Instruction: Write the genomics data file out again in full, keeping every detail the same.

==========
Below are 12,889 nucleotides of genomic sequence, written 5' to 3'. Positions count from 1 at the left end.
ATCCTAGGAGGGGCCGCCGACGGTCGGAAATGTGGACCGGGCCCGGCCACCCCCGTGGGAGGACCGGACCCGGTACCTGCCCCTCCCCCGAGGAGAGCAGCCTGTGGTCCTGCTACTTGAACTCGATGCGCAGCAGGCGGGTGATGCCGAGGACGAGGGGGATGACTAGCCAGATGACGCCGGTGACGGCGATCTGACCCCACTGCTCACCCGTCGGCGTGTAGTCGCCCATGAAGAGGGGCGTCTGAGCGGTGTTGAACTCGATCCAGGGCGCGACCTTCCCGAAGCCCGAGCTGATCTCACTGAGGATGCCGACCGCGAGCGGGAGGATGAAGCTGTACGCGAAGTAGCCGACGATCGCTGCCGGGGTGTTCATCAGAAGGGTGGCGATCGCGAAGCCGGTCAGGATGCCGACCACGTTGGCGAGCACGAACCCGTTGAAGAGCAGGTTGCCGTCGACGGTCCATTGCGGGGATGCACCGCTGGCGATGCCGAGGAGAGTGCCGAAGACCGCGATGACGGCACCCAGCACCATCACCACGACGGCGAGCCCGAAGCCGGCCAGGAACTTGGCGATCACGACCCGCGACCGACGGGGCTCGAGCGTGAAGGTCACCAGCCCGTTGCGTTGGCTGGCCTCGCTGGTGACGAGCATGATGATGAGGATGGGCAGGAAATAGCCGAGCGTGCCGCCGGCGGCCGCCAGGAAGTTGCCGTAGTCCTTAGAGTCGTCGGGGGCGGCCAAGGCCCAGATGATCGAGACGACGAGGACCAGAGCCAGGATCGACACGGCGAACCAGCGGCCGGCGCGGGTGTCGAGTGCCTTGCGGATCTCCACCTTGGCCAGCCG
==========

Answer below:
Below are 12,889 nucleotides of genomic sequence, written 5' to 3'. Positions count from 1 at the left end.
ATCCTAGGAGGGGCCGCCGACGGTCGGAAATGTGGACCGGGCCCGGCCACCCCCGTGGGAGGACCGGACCCGGTACCTGCCCCTCCCCCGAGGAGAGCAGCCTGTGGTCCTGCTACTTGAACTCGATGCGCAGCAGGCGGGTGATGCCGAGGACGAGGGGGATGACTAGCCAGATGACGCCGGTGACGGCGATCTGACCCCACTGCTCACCCGTCGGCGTGTAGTCGCCCATGAAGAGGGGCGTCTGAGCGGTGTTGAACTCGATCCAGGGCGCGACCTTCCCGAAGCCCGAGCTGATCTCACTGAGGATGCCGACCGCGAGCGGGAGGATGAAGCTGTACGCGAAGTAGCCGACGATCGCTGCCGGGGTGTTCATCAGAAGGGTGGCGATCGCGAAGCCGGTCAGGATGCCGACCACGTTGGCGAGCACGAACCCGTTGAAGAGCAGGTTGCCGTCGACGGTCCATTGCGGGGATGCACCGCTGGCGATGCCGAGGAGAGTGCCGAAGACCGCGATGACGGCACCCAGCACCATCACCACGACGGCGAGCCCGAAGCCGGCCAGGAACTTGGCGATCACGACCCGCGACCGACGGGGCTCGAGCGTGAAGGTCACCAGCCCGTTGCGTTGGCTGGCCTCGCTGGTGACGAGCATGATGATGAGGATGGGCAGGAAATAGCCGAGCGTGCCGCCGGCGGCCGCCAGGAAGTTGCCGTAGTCCTTAGAGTCGTCGGGGGCGGCCAAGGCCCAGATGATCGAGACGACGAGGACCAGAGCCAGGATCGACACGGCGAACCAGCGGCCGGCGCGGGTGTCGAGTGCCTTGCGGATCTCCACCTTGGCCAGCCG